When I attend a professional conference, I generally acquire new skills to add to my toolbox. At this year’s AMTA convention, I chose to invest in learning about what I need to access before performing those skills seriously. It has occurred to me that as we continue to integrate into the healthcare arena and show efficacy on more and more conditions, we owe it to the community to be thoroughly educated on the contra-indications. I have come to love the phrase “Informed Touch,” which I define as: knowing what to implement, how to implement, why to implement, and when to implement. It is the lynchpin to maintaining our main directive, “Harm Not.”
Because we are an aging population and certain types of pathology are becoming more common, it seems I am always researching how best to serve my clients. One of my best resources for Cancer has been a website: www.S4OM.org. It was one of the reasons I attended the AMTA lecture on “Introduction to Oncology” presented by Lauren Cates, who is a gifted educator and a massage therapist that serves this special population. She informed us, challenged us, and cautioned us. I am grateful to her and her compatriots in the organization who have worked so hard to help us understand a very complex topic.
What really struck me were the universal truths she presented that applied not only when working with cancer patients but when working with any special population.
Here are a few:
#1 - Update your knowledge to cut through the fear to the facts. I use AMTA position papers, massage specialty sites, and massage research sites, i.e., www.massagetherapyfoundation.org, to name a few.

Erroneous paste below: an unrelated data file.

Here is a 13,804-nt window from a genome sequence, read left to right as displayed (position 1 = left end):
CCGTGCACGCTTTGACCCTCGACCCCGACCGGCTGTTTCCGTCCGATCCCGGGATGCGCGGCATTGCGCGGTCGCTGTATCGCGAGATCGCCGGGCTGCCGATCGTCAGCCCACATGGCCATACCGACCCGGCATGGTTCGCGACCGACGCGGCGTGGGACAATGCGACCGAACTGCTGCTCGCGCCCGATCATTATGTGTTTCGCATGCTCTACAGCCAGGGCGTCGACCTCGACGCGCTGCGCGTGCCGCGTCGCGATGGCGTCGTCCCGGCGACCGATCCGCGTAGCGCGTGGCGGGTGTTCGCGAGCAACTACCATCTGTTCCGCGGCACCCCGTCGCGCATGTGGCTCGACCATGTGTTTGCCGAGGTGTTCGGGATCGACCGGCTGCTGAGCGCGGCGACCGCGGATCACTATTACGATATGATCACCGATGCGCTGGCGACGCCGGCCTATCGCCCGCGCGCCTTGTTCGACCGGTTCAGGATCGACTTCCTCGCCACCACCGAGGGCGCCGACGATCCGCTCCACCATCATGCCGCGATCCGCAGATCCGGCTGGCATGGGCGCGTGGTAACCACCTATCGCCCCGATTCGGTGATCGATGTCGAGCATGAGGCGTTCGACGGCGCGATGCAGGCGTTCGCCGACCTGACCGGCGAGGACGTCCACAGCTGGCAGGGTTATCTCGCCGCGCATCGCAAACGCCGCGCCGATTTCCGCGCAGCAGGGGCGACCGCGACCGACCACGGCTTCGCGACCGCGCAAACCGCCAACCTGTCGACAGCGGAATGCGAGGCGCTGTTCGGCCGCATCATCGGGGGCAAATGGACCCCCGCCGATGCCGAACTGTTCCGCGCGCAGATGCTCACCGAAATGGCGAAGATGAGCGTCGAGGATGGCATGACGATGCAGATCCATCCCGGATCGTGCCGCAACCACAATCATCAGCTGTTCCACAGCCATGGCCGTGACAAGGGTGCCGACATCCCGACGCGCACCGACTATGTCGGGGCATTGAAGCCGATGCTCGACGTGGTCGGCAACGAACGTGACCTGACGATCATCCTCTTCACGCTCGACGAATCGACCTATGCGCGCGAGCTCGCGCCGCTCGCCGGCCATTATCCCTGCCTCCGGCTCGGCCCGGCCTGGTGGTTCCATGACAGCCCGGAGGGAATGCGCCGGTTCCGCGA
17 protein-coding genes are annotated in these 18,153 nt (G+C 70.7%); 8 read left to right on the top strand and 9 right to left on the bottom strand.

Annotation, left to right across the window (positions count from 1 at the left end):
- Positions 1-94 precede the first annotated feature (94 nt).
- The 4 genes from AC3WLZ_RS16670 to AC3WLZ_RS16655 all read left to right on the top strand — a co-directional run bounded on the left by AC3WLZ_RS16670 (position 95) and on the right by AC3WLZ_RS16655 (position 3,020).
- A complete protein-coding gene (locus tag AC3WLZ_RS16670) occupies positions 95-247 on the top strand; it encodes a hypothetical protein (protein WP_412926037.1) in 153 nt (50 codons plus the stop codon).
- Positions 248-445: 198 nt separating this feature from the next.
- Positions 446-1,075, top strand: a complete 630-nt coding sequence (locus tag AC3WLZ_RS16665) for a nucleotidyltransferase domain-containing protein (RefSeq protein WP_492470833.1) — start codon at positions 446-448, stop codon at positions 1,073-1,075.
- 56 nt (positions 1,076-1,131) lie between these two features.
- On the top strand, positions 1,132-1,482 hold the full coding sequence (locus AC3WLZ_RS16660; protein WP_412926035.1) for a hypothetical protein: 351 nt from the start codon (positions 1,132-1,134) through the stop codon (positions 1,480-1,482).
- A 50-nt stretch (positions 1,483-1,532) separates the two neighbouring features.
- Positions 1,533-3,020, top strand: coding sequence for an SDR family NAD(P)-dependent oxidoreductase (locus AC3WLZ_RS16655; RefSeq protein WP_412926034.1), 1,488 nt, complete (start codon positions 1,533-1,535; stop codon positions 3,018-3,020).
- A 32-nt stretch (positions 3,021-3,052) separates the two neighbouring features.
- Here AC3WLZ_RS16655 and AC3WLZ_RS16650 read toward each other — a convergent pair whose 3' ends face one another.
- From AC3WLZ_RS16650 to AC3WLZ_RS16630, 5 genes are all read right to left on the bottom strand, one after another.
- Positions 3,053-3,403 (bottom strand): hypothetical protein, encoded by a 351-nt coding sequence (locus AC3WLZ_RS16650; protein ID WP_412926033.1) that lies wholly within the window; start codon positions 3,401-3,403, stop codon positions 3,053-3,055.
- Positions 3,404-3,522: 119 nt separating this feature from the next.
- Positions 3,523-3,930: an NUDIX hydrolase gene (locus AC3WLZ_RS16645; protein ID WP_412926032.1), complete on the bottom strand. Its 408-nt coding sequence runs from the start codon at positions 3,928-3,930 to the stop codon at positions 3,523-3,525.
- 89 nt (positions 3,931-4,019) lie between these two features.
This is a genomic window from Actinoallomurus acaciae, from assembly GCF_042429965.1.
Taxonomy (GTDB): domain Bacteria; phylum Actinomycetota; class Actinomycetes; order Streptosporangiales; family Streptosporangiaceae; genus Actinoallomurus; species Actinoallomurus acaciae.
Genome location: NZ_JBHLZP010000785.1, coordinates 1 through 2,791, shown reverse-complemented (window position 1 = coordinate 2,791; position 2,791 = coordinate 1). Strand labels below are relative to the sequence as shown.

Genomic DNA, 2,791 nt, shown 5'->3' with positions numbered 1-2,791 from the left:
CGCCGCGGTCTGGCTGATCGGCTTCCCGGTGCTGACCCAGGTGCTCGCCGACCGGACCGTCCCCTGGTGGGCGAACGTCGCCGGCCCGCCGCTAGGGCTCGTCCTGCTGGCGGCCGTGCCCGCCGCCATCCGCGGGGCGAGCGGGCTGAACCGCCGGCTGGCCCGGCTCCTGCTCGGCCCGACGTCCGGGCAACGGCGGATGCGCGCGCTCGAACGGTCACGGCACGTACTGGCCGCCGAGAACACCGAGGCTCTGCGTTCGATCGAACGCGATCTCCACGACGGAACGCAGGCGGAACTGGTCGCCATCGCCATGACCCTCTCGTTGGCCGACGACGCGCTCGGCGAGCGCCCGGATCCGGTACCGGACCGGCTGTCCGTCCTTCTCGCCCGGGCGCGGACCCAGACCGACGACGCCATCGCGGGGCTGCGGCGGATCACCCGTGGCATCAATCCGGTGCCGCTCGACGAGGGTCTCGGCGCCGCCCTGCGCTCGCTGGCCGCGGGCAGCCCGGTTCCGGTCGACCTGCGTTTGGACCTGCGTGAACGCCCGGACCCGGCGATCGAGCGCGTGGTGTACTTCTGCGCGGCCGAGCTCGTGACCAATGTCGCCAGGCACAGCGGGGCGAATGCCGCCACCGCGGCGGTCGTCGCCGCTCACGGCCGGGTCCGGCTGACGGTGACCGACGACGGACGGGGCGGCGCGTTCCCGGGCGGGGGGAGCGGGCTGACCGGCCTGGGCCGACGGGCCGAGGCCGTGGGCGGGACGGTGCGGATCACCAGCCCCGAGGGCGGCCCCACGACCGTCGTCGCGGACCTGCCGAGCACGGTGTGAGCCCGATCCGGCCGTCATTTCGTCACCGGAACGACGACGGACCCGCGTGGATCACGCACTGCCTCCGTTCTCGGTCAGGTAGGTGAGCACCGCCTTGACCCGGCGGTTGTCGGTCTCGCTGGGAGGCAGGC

“Remember clients take their cues from the therapist.”
#2 - Informed Decisions require communication about current /past diagnoses, treatments, and prescriptions. The more you understand what the client is going thru and has been through, the better you can support their needs.
“You may need to sell them on the light touch (because it’s what their current condition calls for)”
#3 - No matter who is involved in their healthcare team, always remember that the client is ultimately the expert of their own experiences.
“There is no perception of pain – pain is a perception.”
#4 - Boundaries may be different. Fear and anxiety can be genuine components when dealing with any pathology. We may need to create silence and space for people to express their true feelings are…. if they want to.
“Touching their body can help change their fear-filled misperceptions.”
#5 - Meet them where they are now. Session Intake forms may need to be adapted to specific challenges presented by a health predicament. Ask lots of questions.
“How are you doing today?” “How do you feel about that?” “What else goes with that…?”
#6 – Working with a special population can be much more than just using a lighter touch and adaptive bolstering. It may require additional information/research, pursuing specialty training/mentoring, or referring them to a specialist.
“When there is a shred of doubt, don’t do it.”
What I hope you take away from this is that the heartfelt desire to help is fundamental, but, as always, it needs to be merged with education and experiential knowledge. Know your stuff and know your client. Remember, the greatest gift we can share is our “Informed Touch.”
Be well, Do good work, and write about your favorite resources.